Freak storm rocks Orange Walk with wind, rain, hail
As if B.E.L. repair crews in Orange Walk did not have enough to worry about, last night they and local residents faced the havoc created by mother nature in the form of a violent storm.
Patrick Jones, Reporting
Across San Jose Palmar Village the scene was the same...families were drying out their belongings and starting to rebuild their broken homes, after an overnight freak thunderstorm turned their lives upside down. Paulina Quiroa, who says she has lived through similar experiences twice before, was in her house behind her mother-in-law’s, when the storm hit.
Paulina Quiroa, Storm Victim
”The wind started to blow and blow. We thought it would pass; the rain and everything. We went inside and then we noticed that it continued raining. What frightened me a lot was the lightning and thunder. Then it started to rain more heavy, then hail started to fall and that frightened us even more. It was then that my mother-in-law shouted that her roof had blown off. I thought my roof would also be blown off. In the back yard, some plantain trees fell against my house and a big coconut tree also fell down. When the winds died down, I came out of my house to see what was happening, but it was dark and I fell down and scraped my knees.”
No one was physically hurt in the storm, which residents told News Five lasted for about an hour. But it was a harrowing sixty minutes, and without a roof to protect them from the elements, Quiroa says the frightened family members, all fifteen of them, huddled together until help came.
”We sought shelter at our neighbour’s house, then the people from NEMO came and they took us to the hurricane shelter. One of my brothers-in-law went to assist another family to the back and he cut his foot.”
Across the village, the experience was the same for Eliberto Tzul and his family.
Eliberto Tzul, Victim
”This wind start to blow from this side; from the west, and then change to the next side. Then it start to blow hard and all the things get wet inside. It threw this little house right there. All the clothes get wet.”
The storm uprooted trees, downed utility lines, and blew around anything that wasn’t securely anchored. Residents also report observing egg sized hailstones pelting the area at the height of the onslaught. And while they remain shaken, they are all thankful that they survived to tell the story. Patrick Jones, for News Five.
According to Deputy Chief Meteorologist Ramon Frutos, Tuesday night's freak storm in the North was the result of several factors, including the intense heat and the presence of a stationary front in the Gulf of Mexico which pushed a trough of low pressure across the Yucatan Peninsula and into the Corozal, Orange Walk, Cayo and Toledo Districts. Frutos says that such localized freak storms are not unusual during the dry season when strong heat builds up in the lower atmosphere. Experts at the Weather Bureau were unable to detect the formation of the storm because key equipment, including its radar, was inoperable. Should we expect more of these localized thunderstorms? Frutos says absolutely, as the hot dry weather is expected to continue for most of this month.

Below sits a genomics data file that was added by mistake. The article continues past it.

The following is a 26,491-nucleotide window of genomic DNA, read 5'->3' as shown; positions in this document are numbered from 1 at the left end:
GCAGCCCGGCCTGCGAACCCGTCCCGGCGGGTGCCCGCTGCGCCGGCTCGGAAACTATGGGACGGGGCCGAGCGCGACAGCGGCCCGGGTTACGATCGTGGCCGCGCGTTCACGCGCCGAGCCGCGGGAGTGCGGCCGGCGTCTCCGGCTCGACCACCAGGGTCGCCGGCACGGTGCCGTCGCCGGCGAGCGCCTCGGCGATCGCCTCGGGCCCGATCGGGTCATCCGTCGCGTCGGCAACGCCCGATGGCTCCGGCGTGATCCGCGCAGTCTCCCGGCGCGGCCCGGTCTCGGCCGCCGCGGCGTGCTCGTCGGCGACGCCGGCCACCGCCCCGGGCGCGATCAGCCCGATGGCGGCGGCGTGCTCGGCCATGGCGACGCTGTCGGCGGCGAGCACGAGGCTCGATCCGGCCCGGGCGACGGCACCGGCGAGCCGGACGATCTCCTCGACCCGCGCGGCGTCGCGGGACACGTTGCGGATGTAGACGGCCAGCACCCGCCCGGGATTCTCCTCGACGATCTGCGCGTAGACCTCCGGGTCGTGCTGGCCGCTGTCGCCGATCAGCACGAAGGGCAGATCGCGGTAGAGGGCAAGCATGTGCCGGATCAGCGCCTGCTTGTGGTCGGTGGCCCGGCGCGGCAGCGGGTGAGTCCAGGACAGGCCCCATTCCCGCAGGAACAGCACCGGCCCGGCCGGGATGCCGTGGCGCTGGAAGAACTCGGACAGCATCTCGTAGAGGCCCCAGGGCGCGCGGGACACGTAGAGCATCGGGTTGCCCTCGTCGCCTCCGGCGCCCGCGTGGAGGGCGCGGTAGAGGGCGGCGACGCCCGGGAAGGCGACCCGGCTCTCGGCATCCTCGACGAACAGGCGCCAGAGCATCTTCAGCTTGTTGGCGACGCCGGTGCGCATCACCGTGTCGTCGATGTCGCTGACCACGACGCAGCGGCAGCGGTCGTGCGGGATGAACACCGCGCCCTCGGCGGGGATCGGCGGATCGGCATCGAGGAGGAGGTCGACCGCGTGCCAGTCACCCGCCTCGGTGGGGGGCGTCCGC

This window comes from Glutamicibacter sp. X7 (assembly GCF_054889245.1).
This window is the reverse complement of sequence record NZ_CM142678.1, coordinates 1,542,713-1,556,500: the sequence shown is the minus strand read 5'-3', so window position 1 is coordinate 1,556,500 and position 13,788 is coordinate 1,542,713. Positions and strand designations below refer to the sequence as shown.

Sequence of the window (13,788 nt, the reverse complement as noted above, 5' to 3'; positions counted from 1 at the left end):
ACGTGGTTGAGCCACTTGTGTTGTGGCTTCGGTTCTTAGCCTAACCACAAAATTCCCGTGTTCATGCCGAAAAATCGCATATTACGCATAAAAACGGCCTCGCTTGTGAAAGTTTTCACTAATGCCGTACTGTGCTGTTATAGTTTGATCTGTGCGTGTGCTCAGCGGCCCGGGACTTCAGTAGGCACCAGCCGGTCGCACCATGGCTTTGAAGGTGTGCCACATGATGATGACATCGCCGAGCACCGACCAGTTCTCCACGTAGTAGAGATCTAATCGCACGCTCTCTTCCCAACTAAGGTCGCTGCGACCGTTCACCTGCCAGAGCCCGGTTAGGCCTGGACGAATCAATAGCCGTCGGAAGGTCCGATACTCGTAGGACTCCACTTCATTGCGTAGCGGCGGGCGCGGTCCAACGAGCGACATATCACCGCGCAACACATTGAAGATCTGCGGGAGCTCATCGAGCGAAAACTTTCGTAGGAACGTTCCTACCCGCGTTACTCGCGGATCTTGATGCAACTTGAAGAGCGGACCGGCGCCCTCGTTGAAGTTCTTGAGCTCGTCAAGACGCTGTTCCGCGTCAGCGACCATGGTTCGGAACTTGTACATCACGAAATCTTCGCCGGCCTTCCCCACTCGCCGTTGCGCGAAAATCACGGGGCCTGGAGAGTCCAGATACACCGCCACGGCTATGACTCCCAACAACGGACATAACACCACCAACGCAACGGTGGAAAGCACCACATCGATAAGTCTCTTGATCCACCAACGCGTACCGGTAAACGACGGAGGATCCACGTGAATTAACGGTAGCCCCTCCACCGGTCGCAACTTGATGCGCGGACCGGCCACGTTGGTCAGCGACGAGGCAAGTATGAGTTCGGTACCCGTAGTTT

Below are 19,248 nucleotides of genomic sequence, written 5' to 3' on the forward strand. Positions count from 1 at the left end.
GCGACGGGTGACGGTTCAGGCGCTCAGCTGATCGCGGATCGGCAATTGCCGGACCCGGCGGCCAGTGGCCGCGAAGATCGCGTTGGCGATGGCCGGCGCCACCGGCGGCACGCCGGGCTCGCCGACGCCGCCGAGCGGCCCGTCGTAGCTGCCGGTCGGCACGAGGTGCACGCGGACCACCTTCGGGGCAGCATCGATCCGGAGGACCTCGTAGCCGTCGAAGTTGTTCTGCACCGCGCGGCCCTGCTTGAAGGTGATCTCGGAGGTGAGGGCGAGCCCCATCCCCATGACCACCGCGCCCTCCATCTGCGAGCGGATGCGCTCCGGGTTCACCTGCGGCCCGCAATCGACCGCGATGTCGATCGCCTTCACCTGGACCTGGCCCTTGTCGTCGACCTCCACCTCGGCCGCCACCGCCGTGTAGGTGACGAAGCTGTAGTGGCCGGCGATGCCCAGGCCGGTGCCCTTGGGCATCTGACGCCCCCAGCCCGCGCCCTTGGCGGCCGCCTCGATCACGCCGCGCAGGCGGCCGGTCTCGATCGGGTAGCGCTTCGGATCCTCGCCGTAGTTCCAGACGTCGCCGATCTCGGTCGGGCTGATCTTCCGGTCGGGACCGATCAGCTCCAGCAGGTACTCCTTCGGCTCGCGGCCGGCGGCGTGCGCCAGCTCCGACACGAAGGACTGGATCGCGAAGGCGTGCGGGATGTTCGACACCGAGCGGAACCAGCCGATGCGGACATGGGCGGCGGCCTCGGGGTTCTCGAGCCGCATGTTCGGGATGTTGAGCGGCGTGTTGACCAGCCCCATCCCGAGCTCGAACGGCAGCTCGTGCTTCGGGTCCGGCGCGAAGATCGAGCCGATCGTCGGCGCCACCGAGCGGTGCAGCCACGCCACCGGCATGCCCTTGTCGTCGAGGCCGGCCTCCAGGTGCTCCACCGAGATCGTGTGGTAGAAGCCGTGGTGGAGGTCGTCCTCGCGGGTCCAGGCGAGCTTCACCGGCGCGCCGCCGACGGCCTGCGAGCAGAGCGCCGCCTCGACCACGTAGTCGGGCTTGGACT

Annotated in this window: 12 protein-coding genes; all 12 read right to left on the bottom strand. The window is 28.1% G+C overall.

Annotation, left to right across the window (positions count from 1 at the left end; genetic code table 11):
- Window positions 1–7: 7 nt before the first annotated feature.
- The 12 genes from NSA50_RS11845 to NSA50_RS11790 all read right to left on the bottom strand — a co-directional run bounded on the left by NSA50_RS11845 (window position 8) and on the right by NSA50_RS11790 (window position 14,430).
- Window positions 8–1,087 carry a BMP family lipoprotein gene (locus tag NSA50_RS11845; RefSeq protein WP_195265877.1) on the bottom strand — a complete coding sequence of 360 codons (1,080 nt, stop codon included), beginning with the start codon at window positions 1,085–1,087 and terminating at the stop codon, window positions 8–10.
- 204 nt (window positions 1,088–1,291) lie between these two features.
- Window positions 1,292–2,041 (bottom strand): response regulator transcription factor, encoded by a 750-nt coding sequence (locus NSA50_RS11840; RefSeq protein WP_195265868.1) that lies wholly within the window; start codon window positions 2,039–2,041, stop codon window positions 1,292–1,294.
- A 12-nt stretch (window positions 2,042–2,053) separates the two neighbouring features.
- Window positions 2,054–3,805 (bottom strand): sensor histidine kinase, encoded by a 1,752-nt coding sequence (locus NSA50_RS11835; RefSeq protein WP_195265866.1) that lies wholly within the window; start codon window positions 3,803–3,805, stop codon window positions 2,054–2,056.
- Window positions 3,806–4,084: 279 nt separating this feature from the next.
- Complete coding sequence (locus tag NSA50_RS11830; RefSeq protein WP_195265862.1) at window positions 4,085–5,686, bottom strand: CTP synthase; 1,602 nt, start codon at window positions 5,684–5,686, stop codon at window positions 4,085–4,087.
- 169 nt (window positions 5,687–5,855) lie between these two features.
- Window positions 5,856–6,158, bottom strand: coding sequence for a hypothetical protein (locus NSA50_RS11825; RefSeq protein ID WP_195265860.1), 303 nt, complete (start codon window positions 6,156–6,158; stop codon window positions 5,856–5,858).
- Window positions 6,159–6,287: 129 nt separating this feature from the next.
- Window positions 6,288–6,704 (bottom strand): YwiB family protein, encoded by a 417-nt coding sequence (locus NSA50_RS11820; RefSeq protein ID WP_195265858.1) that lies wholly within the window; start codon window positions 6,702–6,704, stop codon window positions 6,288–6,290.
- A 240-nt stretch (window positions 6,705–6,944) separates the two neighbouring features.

BELIZE MET SERVICE EXPLAINS WHAT CAUSED FREAK STORM IN ORANGE WALK LAST NIGHT:
We had a quasi stationary front over the eastern Gulf of Mexico to the Yucatan Peninsula and also it induced a trough of low pressure over Yucatan itself and down into Northern Central America. This trough is usually something that we refer to as a pert ovation in the flow, but because of the intense heat we got yesterday and the previous days that have been accumulating on the atmosphere and an influx of moisture from the North East over the Caribbean it all combined to produce some thunderstorms over Yucatan, and during the course of yesterday evening and last night some of these thunderstorms began to evolve or extend further South to Northern Belize and it began to drift towards the Coast. That is basically what happened and some of the thunderstorms were accompanied by strong squally winds if probably in excess of 40 knots and what we also noticed from the satellite pictures yesterday was that some of the thunderstorms regenerated in the south west tern part of the cou
ntry beyond our borders in Guatemala and those moved over Southern Belize.
The freak storm caused flooding, uprooted trees and down power lines in several areas of that Northern District. It also caused hail stones the size of tennis balls to fall. Ramon Frutos says the heat will continue as the country is experiencing a drought.